“There was no easy place to get rid of hogs anymore,” Bruce Krog said. “Years ago we would send our hogs to Heinhold Hog Market in Maple Park. But they moved out to Ottawa, and selling the hogs got harder and harder. Meanwhile, grain prices got so high that you can make just as much by selling it as grain as you can by feeding it to a hog, without all that extra work. In 2006 we had to decide, ‘Is it worth replacing our worn-out equipment, or do we just get rid of the hogs?’ ”
In the last 60 years, Kane County’s laying-chicken inventory has plummeted from 171,000 to 3,000. And the county’s chicken-meat production has virtually disappeared. Only 192 chickens were produced for meat in 2007, coming from just four farms.
Is bigger better?
Some believe Illinois needs more megafarms — not with 40 to 100 cows like Ray Russell and Krog’s father used to have but with 3,000 like some farms in California.
Whether you’re raising dairy cows, beef cows, chickens or hogs, the more-efficient livestock farms now tend to be bigger and bigger. And a spread with hundreds upon hundreds of milk cows or beef steers — generating hundreds upon hundreds of tons of manure — is often not welcome in Illinois.
That was one conclusion by Peter Goldsmith, a University of Illinois economist who co-wrote the recent study “The Economic Impact of Illinois’s Livestock Industry.”
Kane County’s numbers may bear that out. Even as the county sees a decline in its cattle and chicken businesses — all with relatively small and unchanging numbers of animals per farm — the one area where the number of animals per farm has zoomed upward in this area — hog production — has remained healthy.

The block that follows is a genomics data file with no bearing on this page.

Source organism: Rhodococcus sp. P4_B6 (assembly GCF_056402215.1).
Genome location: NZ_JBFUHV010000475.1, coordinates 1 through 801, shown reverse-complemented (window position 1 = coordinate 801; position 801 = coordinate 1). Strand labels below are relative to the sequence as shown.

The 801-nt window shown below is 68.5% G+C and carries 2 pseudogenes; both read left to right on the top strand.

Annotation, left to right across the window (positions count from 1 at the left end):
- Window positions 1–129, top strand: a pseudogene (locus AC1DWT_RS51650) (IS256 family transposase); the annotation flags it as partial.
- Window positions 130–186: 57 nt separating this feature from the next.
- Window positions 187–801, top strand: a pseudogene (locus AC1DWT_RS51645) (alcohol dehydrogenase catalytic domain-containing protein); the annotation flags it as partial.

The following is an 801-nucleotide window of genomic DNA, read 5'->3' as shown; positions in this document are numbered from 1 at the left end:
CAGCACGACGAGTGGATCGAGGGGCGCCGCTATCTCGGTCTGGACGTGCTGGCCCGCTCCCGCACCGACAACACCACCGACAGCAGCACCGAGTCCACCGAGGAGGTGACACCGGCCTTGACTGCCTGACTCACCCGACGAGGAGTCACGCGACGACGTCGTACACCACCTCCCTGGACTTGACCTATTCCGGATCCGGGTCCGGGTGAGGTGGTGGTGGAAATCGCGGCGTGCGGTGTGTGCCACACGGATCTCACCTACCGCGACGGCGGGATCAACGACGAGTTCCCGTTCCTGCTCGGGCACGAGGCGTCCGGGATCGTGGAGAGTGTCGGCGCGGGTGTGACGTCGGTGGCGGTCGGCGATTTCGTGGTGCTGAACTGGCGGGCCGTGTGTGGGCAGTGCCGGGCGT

While the number of Kane farms that raise hogs plummeted from 99 to just 18 in two decades, these 18 house 10 percent more hogs and send 32 percent more to market per year than their 1987 predecessors.
In fact, these 18 remaining hog farms house two-thirds as many animals as the more than 1,000 farms that had hogs in 1950.
Goldsmith’s study found that the statewide experience parallels Kane County’s — small rises in hog production while other traditional livestock farming sags.
“Pork exports are quite strong because of our weak dollar and high-quality products,” Goldsmith said. “There has been about 10 percent growth nationally since 2000 because of the success with international exports. Here in Illinois, pork had 5 percent growth.”
But, driven by the rise of super-farms that some criticize for alleged pollution, odors and animal cruelty, other parts of the country are stealing Illinois’ production of other animals. California is now No. 1 in milk, outdoing even Wisconsin. Southern states dominate in chicken meat production. Beef increasingly comes from giant feed lots in the Great Plains and the West.
“Much of the new investment in beef packing occurs out West where cattle can be more efficiently fattened,” Goldsmith said.
“Dairy has seen new technologies emerge and new business models, such as large-scale dairy operations with 3,200 cows in a facility,” Goldsmith said. “We still struggle to site those large facilities here in Illinois. We have only one here in the state.
“Producers recently tried to site two other (very large) facilities, and they failed” because of opposition from neighbors and environmentalists, Goldsmith said.
Goldsmith thinks the solution is a change in attitude by state and local governments.